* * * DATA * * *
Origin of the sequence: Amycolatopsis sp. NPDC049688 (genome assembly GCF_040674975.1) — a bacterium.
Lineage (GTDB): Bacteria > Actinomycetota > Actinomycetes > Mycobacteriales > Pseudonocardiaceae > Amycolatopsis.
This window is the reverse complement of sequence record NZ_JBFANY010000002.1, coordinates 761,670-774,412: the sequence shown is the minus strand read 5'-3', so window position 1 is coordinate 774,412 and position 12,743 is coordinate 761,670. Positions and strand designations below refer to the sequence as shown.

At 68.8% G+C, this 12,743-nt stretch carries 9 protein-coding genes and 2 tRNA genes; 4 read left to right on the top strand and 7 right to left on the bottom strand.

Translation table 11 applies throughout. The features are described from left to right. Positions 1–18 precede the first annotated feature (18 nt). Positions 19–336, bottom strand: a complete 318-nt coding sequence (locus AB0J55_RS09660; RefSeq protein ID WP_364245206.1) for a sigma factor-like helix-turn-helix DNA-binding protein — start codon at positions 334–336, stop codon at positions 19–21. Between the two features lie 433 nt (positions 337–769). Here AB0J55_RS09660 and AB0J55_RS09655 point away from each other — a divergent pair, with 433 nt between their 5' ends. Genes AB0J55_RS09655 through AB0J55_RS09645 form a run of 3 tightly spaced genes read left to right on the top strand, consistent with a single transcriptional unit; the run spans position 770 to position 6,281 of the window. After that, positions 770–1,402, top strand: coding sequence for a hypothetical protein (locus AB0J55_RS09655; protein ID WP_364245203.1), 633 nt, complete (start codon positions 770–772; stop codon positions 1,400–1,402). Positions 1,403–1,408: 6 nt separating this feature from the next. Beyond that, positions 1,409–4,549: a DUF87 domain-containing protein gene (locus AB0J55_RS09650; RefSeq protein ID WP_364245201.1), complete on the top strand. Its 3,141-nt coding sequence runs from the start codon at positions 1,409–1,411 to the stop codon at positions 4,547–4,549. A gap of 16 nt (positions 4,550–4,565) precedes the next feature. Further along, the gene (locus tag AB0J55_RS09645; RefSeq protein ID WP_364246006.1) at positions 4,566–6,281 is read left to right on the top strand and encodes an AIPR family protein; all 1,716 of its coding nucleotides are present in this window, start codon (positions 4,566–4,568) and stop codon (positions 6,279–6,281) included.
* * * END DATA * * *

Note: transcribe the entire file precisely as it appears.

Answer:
Origin of the sequence: Amycolatopsis sp. NPDC049688 (genome assembly GCF_040674975.1) — a bacterium.
Lineage (GTDB): Bacteria > Actinomycetota > Actinomycetes > Mycobacteriales > Pseudonocardiaceae > Amycolatopsis.
This window is the reverse complement of sequence record NZ_JBFANY010000002.1, coordinates 761,670-774,412: the sequence shown is the minus strand read 5'-3', so window position 1 is coordinate 774,412 and position 12,743 is coordinate 761,670. Positions and strand designations below refer to the sequence as shown.

At 68.8% G+C, this 12,743-nt stretch carries 9 protein-coding genes and 2 tRNA genes; 4 read left to right on the top strand and 7 right to left on the bottom strand.

Translation table 11 applies throughout. The features are described from left to right. Positions 1–18 precede the first annotated feature (18 nt). Positions 19–336, bottom strand: a complete 318-nt coding sequence (locus AB0J55_RS09660; RefSeq protein ID WP_364245206.1) for a sigma factor-like helix-turn-helix DNA-binding protein — start codon at positions 334–336, stop codon at positions 19–21. Between the two features lie 433 nt (positions 337–769). Here AB0J55_RS09660 and AB0J55_RS09655 point away from each other — a divergent pair, with 433 nt between their 5' ends. Genes AB0J55_RS09655 through AB0J55_RS09645 form a run of 3 tightly spaced genes read left to right on the top strand, consistent with a single transcriptional unit; the run spans position 770 to position 6,281 of the window. After that, positions 770–1,402, top strand: coding sequence for a hypothetical protein (locus AB0J55_RS09655; protein ID WP_364245203.1), 633 nt, complete (start codon positions 770–772; stop codon positions 1,400–1,402). Positions 1,403–1,408: 6 nt separating this feature from the next. Beyond that, positions 1,409–4,549: a DUF87 domain-containing protein gene (locus AB0J55_RS09650; RefSeq protein ID WP_364245201.1), complete on the top strand. Its 3,141-nt coding sequence runs from the start codon at positions 1,409–1,411 to the stop codon at positions 4,547–4,549. A gap of 16 nt (positions 4,550–4,565) precedes the next feature. Further along, the gene (locus tag AB0J55_RS09645; RefSeq protein ID WP_364246006.1) at positions 4,566–6,281 is read left to right on the top strand and encodes an AIPR family protein; all 1,716 of its coding nucleotides are present in this window, start codon (positions 4,566–4,568) and stop codon (positions 6,279–6,281) included.